Instead, the removal of the chairperson of a county board is governed by Wis. Stat. § 59.12(1), which provides that the chairperson serves in that position “until the board elects a successor.”
There is nothing in this statute that requires the county board to have any particular reason for removing its chairperson. So applying the rule that the plain language of a statute is controlling, State ex rel. Kalal v. Cir. Ct., 2004 WI 58, ¶¶ 44-51, 271 Wis. 2d 633, 681 N.W.2d 110, an incumbent chairperson may be removed at will by the county board simply by voting to elect someone else to that position. Unless otherwise provided, a county board may determine all questions by the vote of a majority of the supervisors who are present when the vote is taken, as long as those present constitute a quorum. Wis. Stat. § 59.02(3) (2003-04). Since there is no other applicable provision, the board may replace its chairperson by a simple majority vote. Finally, Wis. Stat. § 59.12(1) contains no limitation on the time when the board may choose to terminate the tenure of the incumbent chairperson by electing a successor. Indeed, the history of this provision shows that the Legislature intended to permit a county board to change chairpersons whenever it chooses to do so. An early statute dealing with the replacement of a chairperson read much as the present statute does, providing that the chairperson should “hold this office until his successor is elected.” Wis. Stat. ch. 13, § 43 (1871). This statute was changed to provide that a successor to a chairperson elected at the beginning of a term of the county board could be replaced only at the beginning of the next term. Wis. Stat. § 667 (1878). But this limitation has long since been repealed, leaving no restriction on the replacement of a chairperson at any time during the term. The omission from a later version of a statute of a provision which was contained in an earlier version is indicative of a legislative intent to alter the statute so that the omitted provision is no longer part of the law. See Russello v. United States, 464 U.S. 16, 23-24 (1983); Verdoljak v. Mosinee Paper Corp., 200 Wis. 2d 624, 633, 547 N.W.2d 602 (1996); R.W.S. v. State, 162 Wis. 2d 862, 879, 471 N.W.2d 16 (1991). This principle gains strength where, as here, the Legislature adds a provision to a statute, then later deletes the added provision, indicating that on second thought they believed they made a mistake by adding the provision to the law.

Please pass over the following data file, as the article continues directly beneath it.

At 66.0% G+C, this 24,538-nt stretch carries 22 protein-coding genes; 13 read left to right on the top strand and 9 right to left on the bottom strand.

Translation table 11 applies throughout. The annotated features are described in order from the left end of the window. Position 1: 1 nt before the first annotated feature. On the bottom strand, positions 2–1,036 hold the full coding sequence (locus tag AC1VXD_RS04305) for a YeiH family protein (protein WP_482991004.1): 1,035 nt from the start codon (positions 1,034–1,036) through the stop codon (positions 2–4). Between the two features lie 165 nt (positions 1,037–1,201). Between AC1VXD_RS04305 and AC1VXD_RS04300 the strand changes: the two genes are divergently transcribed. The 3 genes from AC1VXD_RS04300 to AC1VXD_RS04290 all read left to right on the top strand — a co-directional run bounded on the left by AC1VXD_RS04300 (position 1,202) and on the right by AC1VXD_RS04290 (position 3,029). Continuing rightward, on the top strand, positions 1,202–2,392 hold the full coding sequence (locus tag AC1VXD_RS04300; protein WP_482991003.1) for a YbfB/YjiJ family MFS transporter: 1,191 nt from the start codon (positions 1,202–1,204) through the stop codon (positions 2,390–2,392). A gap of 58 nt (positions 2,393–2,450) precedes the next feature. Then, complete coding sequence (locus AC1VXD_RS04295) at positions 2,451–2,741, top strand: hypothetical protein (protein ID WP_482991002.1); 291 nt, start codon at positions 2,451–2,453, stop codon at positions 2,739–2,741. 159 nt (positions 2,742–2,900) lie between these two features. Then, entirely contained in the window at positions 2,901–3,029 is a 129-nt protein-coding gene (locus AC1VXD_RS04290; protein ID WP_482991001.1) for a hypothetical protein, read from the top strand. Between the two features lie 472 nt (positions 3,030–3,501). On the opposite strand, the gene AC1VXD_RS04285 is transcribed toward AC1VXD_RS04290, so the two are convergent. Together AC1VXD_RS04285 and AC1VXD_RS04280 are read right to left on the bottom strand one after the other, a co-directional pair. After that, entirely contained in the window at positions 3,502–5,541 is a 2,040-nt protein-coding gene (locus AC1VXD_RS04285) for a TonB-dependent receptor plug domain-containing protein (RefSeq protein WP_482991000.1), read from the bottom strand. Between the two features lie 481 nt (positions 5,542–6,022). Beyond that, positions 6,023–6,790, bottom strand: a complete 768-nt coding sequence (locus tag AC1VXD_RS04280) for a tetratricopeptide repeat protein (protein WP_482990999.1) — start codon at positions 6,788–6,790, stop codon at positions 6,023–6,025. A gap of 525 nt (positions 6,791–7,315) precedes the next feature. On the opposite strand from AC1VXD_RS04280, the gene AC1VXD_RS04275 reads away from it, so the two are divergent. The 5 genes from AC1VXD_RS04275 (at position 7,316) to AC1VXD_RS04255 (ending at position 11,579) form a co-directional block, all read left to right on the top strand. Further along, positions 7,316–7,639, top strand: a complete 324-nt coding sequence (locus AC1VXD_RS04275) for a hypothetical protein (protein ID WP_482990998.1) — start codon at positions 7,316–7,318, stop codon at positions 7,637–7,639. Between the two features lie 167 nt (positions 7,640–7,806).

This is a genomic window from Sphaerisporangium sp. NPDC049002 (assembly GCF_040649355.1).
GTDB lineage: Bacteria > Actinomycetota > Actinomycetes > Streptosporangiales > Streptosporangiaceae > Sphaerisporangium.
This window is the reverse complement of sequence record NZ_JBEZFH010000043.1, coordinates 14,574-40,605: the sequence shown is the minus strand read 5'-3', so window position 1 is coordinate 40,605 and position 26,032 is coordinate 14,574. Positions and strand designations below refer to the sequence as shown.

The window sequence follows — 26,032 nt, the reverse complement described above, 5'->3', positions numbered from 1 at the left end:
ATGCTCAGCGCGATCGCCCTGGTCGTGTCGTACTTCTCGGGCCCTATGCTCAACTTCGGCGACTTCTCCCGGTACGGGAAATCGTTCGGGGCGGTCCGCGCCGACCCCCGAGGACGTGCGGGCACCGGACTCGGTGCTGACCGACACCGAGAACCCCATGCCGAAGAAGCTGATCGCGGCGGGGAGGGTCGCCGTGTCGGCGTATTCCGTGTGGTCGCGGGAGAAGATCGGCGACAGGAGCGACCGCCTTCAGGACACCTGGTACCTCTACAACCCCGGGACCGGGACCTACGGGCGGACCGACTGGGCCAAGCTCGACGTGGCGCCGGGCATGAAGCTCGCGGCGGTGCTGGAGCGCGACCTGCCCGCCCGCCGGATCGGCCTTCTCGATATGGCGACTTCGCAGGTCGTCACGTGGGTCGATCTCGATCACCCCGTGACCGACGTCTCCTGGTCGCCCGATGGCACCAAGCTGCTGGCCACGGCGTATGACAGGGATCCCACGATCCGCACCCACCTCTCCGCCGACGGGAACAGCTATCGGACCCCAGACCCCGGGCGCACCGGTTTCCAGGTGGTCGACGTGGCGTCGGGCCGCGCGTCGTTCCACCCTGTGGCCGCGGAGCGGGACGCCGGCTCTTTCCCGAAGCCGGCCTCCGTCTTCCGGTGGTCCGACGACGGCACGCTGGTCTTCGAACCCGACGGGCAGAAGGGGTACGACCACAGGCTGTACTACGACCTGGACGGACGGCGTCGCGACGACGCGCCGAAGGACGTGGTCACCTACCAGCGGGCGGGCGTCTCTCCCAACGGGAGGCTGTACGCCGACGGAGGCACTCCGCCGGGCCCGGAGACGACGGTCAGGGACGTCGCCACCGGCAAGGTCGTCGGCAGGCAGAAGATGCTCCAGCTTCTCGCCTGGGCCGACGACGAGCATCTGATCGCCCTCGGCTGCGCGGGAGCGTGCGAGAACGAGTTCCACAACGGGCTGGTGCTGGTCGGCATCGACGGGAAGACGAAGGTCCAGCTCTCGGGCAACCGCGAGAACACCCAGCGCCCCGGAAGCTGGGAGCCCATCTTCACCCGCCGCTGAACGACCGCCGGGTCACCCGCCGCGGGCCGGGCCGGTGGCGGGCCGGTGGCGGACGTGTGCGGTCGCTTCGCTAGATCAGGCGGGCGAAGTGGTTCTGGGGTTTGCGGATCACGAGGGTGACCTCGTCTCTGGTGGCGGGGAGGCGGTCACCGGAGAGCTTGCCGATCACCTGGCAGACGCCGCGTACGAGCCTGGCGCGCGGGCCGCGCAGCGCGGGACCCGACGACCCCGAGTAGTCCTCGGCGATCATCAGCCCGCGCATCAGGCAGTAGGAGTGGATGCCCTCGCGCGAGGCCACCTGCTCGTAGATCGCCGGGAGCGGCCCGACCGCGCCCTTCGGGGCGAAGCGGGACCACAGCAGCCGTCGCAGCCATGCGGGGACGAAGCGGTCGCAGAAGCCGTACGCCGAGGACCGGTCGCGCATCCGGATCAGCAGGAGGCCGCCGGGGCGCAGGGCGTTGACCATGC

Thus, a county board may remove its chairperson at will by a simple majority vote at any time.
There may be some who believe that as a matter of policy it should be more difficult to replace the chairperson of a county board, that the chairperson should be subject to removal only for cause by a two-thirds vote of the entire board. But it is the province of the Legislature, not the Attorney General, to determine the rules for removing the chairperson. The Attorney General can only discern what rule the Legislature has determined to apply.
And in this respect it should be noted that the Legislature has simply applied to county boards the same rule it has applied to itself. Officers elected by either House of the Legislature may be removed by the House that elected them “at pleasure.” Wis. Stat. § 17.07(1) (2005-06).
J.B. Van Hollen